I can already tell that my master’s program in Applied Positive Pscyhology (MAPP) has changed me because when I returned to work yesterday after the five day onsite immersion, I felt like I was an alien entering a somewhat familiar but strange environment. In five amazing days, my perspective has shifted and I am now different.
I’m having difficulty identifying the one MAPP experience has caused this shift. Rather, I would say that it has been a series of realizations ranging from “Aha” to “Omygod!!!!” moments, both of which has occurred on a regular basis during the onsite but also beginning with the pre-immersion assignments. They are so frequent, in fact, that I’ve started keeping a separate list entitled “Mindblowing Moments.” These moments ranged from academic to personal. One huge realization on the personal level was that I most definitely am in the right place. I need no reassurance to know this. The time, effort and expense will be worth every bit of this fantastic ride that I am on.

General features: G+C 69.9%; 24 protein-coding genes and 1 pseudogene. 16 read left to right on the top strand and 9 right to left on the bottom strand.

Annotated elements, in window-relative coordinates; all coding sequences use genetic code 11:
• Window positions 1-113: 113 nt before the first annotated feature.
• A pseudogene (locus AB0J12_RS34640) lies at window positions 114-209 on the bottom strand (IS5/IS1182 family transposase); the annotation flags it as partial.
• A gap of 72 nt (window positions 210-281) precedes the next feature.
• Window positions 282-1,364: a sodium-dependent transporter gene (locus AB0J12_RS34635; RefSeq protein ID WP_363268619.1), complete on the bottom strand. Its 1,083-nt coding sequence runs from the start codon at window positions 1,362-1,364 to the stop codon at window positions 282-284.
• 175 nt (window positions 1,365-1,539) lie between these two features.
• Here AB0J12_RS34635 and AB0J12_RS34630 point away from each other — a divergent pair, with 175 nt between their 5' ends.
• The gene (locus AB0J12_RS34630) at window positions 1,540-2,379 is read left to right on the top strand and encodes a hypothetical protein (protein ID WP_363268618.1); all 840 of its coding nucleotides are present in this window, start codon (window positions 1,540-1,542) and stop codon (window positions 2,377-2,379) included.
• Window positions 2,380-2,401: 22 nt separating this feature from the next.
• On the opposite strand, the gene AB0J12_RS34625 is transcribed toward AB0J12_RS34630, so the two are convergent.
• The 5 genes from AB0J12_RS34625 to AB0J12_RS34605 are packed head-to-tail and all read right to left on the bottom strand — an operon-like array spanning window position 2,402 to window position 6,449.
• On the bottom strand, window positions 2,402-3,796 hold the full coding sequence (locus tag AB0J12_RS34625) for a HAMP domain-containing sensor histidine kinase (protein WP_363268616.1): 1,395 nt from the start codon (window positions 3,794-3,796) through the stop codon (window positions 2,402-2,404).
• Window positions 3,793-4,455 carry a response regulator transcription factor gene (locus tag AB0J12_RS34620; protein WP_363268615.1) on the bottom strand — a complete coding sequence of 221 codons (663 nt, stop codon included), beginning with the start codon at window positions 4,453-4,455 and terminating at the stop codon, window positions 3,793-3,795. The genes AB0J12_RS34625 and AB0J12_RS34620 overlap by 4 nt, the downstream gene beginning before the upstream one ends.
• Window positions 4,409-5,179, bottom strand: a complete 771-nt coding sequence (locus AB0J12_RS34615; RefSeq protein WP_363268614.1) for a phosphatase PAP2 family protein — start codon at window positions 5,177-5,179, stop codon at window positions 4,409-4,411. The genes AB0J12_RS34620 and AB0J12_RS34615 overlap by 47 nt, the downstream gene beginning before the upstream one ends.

That being said, the academic concept that will resonate with me the most after all that we’ve learned in five days is Chandra Sripada’s theory about perception. There are twelve levels between our retina and brain, and each level manipulates/interprets the information from the level below. The top communicates more avidly with the bottom, telling it what to expect and believe.
This theory resonates with what I know about the relative nature of reality (it’s not just a cliché anymore) but also with the assertion in Haidt’s Happiness Hypothesis that we make decisions based on our gut feelings, then justify it with rationalization. This is consistent also with Paul Bloom’s notions of essentialism which serves to help us categorize things and people in our world into good/bad categories: a sort of mental shorthand. In short, as Bloom states, belief drives perception. Now there’s a scientific explanation. The relativism of our beliefs shapes our present and future, as well as our past as we reinterpret our memories each time we revisit them.
I don’t know about you, but when an idea goes from cliché to scientifically affirmed, it takes on a whole new dimension. How does knowing that our beliefs color a vast and enormous portion of our perception change how we interact with the world? I guess I’m about to find out.